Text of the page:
In this installment, Ira Lightman reads “Ecclesiastical Sonnets, IV. Druidical Excommunication” by William Wordsworth. Lightman has been publishing pamphlets with experimental presses for fifteen years. He moved to northeast England in 2000, and has become involved in both private and public art. Ira became interested in Wordsworth upon moving to the northeast (though Wordsworth is from the northwest), which he partly attributes to an improved ear for northern speech. You can visit his links page here.
William Wordsworth, “Ecclesiastical Sonnets, IV. Druidical Excommunication”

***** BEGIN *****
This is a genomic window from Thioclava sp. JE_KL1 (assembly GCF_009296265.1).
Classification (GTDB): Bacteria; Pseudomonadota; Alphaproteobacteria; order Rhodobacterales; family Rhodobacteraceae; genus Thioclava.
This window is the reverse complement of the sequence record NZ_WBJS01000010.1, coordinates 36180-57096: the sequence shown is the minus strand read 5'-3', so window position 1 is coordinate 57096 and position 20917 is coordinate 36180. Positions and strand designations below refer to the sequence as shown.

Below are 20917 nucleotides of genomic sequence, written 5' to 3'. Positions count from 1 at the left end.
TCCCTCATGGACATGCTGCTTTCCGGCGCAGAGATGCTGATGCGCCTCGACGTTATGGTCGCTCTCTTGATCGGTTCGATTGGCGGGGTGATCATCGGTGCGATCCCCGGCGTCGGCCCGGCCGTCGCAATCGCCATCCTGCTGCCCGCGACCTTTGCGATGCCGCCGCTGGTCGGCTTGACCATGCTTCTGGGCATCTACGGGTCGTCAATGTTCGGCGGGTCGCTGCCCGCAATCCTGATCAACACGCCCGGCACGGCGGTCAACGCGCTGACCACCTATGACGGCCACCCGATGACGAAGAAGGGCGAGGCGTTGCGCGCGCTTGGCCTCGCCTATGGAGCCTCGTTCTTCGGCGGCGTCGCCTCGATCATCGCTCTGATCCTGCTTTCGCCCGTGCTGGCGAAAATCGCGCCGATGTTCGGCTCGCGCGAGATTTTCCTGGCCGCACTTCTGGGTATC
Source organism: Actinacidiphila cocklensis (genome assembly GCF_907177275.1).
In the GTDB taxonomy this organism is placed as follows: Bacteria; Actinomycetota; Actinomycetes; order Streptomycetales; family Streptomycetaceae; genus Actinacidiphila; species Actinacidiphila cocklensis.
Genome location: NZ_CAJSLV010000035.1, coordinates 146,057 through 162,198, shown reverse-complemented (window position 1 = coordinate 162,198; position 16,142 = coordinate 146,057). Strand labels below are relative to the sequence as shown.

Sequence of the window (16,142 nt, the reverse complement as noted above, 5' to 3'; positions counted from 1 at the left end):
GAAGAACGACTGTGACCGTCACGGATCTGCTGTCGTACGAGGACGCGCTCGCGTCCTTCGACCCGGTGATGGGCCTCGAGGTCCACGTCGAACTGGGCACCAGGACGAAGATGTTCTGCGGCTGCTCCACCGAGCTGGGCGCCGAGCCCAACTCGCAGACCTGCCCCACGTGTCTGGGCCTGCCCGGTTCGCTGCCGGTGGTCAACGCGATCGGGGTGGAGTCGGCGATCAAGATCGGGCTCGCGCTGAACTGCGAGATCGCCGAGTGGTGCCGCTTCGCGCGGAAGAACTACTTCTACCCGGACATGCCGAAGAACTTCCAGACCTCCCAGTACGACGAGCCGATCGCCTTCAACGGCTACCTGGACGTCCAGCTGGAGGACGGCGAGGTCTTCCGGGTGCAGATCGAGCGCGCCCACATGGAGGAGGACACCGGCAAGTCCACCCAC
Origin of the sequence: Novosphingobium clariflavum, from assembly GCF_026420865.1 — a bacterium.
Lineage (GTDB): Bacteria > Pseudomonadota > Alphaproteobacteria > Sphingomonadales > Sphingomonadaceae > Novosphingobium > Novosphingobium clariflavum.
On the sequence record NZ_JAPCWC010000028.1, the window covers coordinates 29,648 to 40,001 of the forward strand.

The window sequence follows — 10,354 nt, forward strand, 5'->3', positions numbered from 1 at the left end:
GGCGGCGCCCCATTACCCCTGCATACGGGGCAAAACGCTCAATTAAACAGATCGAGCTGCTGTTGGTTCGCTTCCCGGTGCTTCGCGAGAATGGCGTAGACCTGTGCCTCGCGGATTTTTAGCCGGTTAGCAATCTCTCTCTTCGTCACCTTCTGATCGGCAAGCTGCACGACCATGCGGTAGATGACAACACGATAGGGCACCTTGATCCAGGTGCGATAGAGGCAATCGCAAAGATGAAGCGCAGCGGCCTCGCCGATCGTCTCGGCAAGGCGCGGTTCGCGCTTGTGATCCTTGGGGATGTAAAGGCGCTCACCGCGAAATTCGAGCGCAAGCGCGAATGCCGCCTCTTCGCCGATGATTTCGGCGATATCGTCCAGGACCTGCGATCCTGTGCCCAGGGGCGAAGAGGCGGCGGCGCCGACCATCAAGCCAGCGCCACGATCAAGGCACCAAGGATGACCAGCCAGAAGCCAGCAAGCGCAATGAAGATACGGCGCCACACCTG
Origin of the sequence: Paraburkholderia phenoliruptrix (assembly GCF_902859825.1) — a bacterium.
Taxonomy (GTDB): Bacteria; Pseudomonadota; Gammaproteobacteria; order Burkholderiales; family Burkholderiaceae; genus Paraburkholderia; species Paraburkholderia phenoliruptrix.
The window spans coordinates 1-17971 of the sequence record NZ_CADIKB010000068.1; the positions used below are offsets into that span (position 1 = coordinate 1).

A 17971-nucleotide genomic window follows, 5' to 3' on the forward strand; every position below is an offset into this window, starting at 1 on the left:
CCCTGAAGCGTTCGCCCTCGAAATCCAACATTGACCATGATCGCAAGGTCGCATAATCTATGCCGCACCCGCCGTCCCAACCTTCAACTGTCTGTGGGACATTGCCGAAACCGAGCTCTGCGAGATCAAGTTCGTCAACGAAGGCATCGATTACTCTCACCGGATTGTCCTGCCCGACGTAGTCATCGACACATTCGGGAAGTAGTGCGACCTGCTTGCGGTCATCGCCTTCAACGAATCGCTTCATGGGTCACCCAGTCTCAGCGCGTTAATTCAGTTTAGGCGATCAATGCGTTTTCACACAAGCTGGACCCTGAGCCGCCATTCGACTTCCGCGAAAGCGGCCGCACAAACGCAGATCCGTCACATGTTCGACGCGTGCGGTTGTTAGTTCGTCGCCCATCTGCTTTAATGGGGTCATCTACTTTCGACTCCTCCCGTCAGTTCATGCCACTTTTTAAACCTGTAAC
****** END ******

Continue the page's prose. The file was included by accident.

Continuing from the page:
MERCY and Love have met thee on thy road,
Thou wretched Outcast, from the gift of fire
And food cut off by sacerdotal ire,
From every sympathy that Man bestowed!
Yet shall it claim our reverence, that to God,
Ancient of days! that to the eternal Sire,
These jealous Ministers of law aspire,
As to the one sole fount whence wisdom flowed,
Justice, and order. Tremblingly escaped,
As if with prescience of the coming storm,
‘That’ intimation when the stars were shaped;
And still, ‘mid yon thick woods, the primal truth
Glimmers through many a superstitious form
That fills the Soul with unavailing ruth.